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July/August 2010

Commentary - Hans H. Mathisen

I'm sorry, but until further notice, my usual commentary will not be available. However, I can still provide you the valuable benefits and financial insight of LIFE LETTER and LIFE LETTER MATURE:

Should I borrow to invest?- LifeLetter for July discusses leverage. We all know that it's wise to make conservative investments and to diversify, but does it pay off to borrow money to invest?

Are you wearing your wealth? - Does what we wear and purchase indicate how wealthy we are? August's LifeLetter investigates this myth and takes a look at the actual cost of some of our lifestyle purchases.

LIFE LETTER MATURE - July's entry looks at what the taxman wants to take out of our children's inheritence, and August's LLM tells us to beware how we help out our children financially.

HAPPY INVESTING!
Sincerely,
Hans Mathisen


 

 

 

LIFE LETTER

Should I borrow to invest?

Grace makes regular RRSP deposits and has been using up all her contribution room for several years. She also makes regular deposits to a non-RRSP account to build up her retirement savings. Grace is wondering if there is a better way to build wealth.

Grace's investments can be made with cash or a combination of cash and borrowed money. If only cash is used, her gains or losses on the investment are equal to the percentage increase or decrease in value over time. However, when money is borrowed to invest, the gain or loss on her cash invested is magnified. This effect is called leveraging.

Let's say that Grace has $25,000 of her own money to invest and she borrows $75,000 so that a total of $100,000 is invested. If the value of her investments drops by $10,000 after one year, her return on equity (her original $25,000) is a loss of 40%. However, if her investments increase by $10,000, her return on equity is a gain of 40%.

It is important for investors to be aware of the terms of their investment loan. Some lenders may require additional funds invested, more collateral or investments sold in the event of a drop in value to keep the loan within a certain percentage relationship. This is called a margin call.

Grace must be able to meet the ongoing costs of the loan. She can arrange to pay interest only for a certain number of years and sell her investments to pay off the loan, or principal and interest so that the loan is fully paid off at the end of the chosen term.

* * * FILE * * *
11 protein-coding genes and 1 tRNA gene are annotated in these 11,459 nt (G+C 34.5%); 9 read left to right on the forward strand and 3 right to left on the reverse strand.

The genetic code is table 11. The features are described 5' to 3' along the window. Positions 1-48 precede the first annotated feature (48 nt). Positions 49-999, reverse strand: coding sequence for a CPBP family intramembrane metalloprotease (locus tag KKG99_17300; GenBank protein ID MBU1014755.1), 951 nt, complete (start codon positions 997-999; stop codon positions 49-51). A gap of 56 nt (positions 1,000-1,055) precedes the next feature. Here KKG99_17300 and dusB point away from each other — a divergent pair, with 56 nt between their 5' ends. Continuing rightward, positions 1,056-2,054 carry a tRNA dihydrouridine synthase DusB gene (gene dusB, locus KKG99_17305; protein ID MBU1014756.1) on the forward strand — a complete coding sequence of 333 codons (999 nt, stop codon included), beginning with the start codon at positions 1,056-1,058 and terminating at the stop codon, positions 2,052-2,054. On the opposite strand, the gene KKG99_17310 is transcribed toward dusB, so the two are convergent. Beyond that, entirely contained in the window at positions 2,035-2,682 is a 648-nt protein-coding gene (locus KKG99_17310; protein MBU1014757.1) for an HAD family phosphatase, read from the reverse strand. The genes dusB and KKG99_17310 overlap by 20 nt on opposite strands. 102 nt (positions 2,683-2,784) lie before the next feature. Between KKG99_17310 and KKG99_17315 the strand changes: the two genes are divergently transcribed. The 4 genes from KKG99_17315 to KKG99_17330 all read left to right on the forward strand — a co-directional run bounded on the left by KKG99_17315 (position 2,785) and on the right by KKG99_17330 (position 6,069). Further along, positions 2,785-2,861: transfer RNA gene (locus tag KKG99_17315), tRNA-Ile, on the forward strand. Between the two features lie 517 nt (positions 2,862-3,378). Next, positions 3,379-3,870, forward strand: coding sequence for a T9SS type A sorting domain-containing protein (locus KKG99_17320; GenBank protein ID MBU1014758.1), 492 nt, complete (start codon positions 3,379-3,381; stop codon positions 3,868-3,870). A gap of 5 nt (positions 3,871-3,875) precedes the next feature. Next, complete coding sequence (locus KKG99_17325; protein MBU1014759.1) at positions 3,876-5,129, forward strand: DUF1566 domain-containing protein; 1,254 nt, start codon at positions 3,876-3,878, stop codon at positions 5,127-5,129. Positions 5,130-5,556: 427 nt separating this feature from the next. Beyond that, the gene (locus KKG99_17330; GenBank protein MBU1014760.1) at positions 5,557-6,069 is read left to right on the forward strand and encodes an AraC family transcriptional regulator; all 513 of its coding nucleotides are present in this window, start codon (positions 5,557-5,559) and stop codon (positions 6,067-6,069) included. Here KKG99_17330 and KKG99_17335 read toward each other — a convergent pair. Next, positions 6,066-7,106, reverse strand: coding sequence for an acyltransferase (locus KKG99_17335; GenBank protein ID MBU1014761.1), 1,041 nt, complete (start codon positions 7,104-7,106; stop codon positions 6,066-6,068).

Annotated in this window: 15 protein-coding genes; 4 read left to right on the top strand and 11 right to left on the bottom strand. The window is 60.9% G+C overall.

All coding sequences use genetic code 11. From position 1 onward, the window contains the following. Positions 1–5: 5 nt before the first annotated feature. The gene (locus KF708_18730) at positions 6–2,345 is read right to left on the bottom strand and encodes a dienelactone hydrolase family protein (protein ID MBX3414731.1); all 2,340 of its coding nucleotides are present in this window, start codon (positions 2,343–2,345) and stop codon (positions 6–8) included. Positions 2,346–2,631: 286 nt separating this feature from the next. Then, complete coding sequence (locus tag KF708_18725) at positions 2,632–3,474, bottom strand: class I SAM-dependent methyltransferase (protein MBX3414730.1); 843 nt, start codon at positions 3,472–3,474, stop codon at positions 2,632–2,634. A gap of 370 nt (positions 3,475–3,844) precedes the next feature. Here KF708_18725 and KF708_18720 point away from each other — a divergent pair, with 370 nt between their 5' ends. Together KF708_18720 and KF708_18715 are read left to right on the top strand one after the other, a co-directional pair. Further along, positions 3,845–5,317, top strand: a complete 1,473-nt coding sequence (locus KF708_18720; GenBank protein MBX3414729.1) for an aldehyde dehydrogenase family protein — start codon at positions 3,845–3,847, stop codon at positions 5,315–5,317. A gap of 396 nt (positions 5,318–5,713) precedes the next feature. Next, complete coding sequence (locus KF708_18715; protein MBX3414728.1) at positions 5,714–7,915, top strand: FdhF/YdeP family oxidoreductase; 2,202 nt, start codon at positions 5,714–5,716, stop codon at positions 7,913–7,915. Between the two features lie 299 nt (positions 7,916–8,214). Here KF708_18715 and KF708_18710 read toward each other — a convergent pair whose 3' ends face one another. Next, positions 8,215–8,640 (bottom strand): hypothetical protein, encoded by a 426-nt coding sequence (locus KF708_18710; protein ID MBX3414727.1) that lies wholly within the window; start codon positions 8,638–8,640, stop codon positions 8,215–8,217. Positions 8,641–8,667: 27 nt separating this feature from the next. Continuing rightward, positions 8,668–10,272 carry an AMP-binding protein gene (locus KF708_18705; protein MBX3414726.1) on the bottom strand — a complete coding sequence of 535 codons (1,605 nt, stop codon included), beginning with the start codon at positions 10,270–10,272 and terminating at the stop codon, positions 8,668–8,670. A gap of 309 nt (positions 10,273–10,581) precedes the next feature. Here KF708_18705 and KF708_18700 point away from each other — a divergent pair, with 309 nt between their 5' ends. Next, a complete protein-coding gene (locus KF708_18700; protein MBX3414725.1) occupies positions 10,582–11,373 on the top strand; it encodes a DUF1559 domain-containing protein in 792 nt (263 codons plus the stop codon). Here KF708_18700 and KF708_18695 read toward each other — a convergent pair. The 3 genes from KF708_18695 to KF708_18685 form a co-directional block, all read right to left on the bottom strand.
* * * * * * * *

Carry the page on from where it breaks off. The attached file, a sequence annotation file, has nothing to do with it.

The Canada Revenue Agency (CRA) currently allows the deduction of interest expenses incurred to invest in securities or investment funds that have the potential to generate an investment return. Investments that generate capital gains and dividend returns over time are well suited for this type of strategy. Capital gains and dividends also receive preferential tax treatment.

Leveraging to invest is not a good idea on a short term basis. The risk of this strategy is greatly reduced if it is done over at least 8 to 10 years or more. A well balanced portfolio or investment fund may be a good choice for this strategy.

When using leveraging as a wealth building strategy, it is wise to use conservative investments and to diversify. After watching friends get very high returns on high-tech stocks in the late 1990's, Carl decided to borrow and invest. His investments promptly lost over 40% in one year, magnifying his losses because of the leveraging.

Let's say that Grace can save an additional $3,000 per year. Ignoring taxes along the way, she could accumulate about $42,441 in 10 years at 7.50% compounded annually. The same $3,000 per year can support an interest only loan of $60,000 at 5.00%. If the $60,000 is invested for 10 years at 7.50%, it will accumulate to about $123,662. Grace then pays off the loan from the investment and is left with about $66,662, some $21,221 more than making annual deposits. She can also save about $1,200 per year (40% tax bracket) by deducting the loan interest.